, Volume 27, Issue 4, pp 460–472 | Cite as

Validity of Conducting Clinical Dysphagia Assessments for Patients with Normal to Mild Cognitive Impairment via Telerehabilitation

  • Elizabeth C. Ward
  • Shobha Sharma
  • Clare Burns
  • Deborah Theodoros
  • Trevor Russell
Original Article


To assess the validity of conducting clinical dysphagia assessments via telerehabilitation, 40 individuals with dysphagia from various etiologies were assessed simultaneously by a face-to-face speech-language pathologist (FTF-SLP) and a telerehabilitation SLP (T-SLP) via an Internet-based videoconferencing telerehabilitation system. Dysphagia status was assessed using a Clinical Swallowing Examination (CSE) protocol, delivered via a specialized telerehabilitation videoconferencing system and involving the use of an assistant at the patient’s end of the consultation to facilitate the assessment. Levels of agreement between the FTF-SLP and T-SLP revealed that the majority of parameters reached set levels of clinically acceptable levels of agreement. Specifically, agreement between the T-SLP and FTF-SLP ratings for the oral, oromotor, and laryngeal function tasks revealed levels of exact agreement ranging from 75 to 100% (kappa = 0.36–1.0), while the parameters relating to food and fluid trials ranged in exact agreement from 79 to 100% (kappa = 0.61–1.0). Across the parameters related to aspiration risk and clinical management, exact agreement ranged between 79 and 100% (kappa = 0.49–1.0). The data show that a CSE conducted via telerehabilitation can provide valid and reliable outcomes comparable to clinical decisions made in the FTF environment.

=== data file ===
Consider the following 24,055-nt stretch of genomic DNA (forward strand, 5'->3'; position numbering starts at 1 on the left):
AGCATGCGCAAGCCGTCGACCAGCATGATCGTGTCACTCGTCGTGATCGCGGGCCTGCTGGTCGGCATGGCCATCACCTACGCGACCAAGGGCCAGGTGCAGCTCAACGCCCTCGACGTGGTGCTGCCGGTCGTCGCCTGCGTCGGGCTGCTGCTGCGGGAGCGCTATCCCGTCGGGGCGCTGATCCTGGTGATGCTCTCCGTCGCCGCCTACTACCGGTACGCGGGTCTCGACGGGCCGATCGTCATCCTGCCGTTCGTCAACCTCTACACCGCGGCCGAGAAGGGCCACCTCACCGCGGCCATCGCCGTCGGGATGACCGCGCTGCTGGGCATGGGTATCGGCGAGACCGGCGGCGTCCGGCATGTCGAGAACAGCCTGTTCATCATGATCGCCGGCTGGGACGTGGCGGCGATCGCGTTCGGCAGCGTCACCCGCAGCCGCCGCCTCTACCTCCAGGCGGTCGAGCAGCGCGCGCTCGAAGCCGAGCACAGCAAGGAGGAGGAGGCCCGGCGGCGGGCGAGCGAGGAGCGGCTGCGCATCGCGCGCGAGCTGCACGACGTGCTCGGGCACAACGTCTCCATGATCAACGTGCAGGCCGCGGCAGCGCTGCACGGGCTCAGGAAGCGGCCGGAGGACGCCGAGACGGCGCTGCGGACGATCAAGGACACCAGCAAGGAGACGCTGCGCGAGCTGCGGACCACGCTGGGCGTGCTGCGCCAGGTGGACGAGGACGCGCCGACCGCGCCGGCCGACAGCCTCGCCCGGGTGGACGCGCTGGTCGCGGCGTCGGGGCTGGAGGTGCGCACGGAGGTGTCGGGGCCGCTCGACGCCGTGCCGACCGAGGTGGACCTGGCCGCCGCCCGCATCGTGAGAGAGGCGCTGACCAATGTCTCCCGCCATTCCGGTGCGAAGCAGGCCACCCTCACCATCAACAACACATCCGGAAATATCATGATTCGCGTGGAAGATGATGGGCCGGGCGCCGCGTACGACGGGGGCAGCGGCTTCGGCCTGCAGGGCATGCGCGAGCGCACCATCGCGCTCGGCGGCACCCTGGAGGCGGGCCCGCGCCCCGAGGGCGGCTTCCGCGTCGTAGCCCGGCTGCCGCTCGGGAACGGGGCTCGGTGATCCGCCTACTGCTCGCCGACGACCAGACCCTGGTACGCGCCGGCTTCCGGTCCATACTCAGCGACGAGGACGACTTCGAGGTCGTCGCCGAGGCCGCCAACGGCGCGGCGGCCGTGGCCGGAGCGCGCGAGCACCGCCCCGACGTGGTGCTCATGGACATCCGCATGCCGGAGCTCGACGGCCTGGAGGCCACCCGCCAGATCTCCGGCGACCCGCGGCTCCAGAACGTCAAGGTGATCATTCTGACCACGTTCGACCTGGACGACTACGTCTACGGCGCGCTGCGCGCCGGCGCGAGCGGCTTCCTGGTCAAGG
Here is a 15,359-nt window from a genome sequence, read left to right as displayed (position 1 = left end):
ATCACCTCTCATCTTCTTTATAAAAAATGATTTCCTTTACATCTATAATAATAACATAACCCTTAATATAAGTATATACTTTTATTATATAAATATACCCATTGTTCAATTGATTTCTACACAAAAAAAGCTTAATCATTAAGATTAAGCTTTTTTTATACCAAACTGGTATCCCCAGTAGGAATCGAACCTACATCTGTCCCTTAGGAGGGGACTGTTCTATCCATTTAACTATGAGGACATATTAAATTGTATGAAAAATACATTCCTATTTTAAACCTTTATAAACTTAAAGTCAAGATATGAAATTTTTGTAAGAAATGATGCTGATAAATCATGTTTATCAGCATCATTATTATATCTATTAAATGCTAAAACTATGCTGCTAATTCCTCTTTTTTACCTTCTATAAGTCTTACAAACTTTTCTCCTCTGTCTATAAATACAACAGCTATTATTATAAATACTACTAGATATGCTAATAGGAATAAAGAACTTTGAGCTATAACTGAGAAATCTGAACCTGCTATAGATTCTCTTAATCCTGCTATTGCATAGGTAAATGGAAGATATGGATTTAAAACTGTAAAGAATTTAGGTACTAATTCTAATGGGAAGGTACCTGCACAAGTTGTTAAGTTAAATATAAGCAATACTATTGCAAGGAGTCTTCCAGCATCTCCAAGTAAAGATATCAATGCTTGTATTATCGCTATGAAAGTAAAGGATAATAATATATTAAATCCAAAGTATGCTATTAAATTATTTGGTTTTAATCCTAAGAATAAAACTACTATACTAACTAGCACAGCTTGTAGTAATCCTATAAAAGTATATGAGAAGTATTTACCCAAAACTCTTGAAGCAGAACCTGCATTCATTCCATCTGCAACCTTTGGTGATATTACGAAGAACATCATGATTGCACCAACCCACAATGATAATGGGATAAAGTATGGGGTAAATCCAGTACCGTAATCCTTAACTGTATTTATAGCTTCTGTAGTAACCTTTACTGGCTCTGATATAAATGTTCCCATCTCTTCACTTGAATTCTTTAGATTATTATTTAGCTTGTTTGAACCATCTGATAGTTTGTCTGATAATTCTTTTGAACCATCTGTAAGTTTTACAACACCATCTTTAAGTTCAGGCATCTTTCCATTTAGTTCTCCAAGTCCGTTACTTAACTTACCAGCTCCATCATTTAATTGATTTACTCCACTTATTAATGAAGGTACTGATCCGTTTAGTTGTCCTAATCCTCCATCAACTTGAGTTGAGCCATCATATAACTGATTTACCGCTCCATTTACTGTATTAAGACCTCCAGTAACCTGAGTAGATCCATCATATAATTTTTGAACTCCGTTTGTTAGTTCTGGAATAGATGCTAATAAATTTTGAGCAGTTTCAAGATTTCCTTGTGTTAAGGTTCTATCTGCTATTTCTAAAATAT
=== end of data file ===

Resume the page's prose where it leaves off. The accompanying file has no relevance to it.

Deglutition Deglutition disorders Telerehabilitation Dysphagia Swallowing disorders Aspiration Clinical swallowing examination Videoconferencing 



The authors acknowledge the assistance of the Speech Pathology Department of the Royal Brisbane and Women’s Hospital in the recruitment of participants for this study, and the participants of this study for their time, patience, and cooperation. The authors also acknowledge the pilot funding provided for this work from the Royal Brisbane and Women’s Research Foundation Grants Scheme.

Conflict of interest

Elizabeth Ward, Shobha Sharma, Clare Burns, Deborah Theodoros, and Trevor Russell have no conflicts of interest or financial ties to disclose.


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Copyright information

© Springer Science+Business Media, LLC 2012

Authors and Affiliations

  • Elizabeth C. Ward
    • 1
    • 2
    • 5
  • Shobha Sharma
    • 1
    • 3
  • Clare Burns
    • 4
  • Deborah Theodoros
    • 1
  • Trevor Russell
    • 1
  1. 1.The University of Queensland, School of Health and Rehabilitation SciencesBrisbaneAustralia
  2. 2.Centre for Functioning and Health ResearchQueensland HealthBrisbaneAustralia
  3. 3.School of Rehabilitation SciencesNational University of MalaysiaBangiMalaysia
  4. 4.Speech Pathology DepartmentRoyal Brisbane and Women’s HospitalBrisbaneAustralia
  5. 5.Division of Speech PathologySchool of Health and Rehabilitation Sciences, The University of QueenslandBrisbaneAustralia

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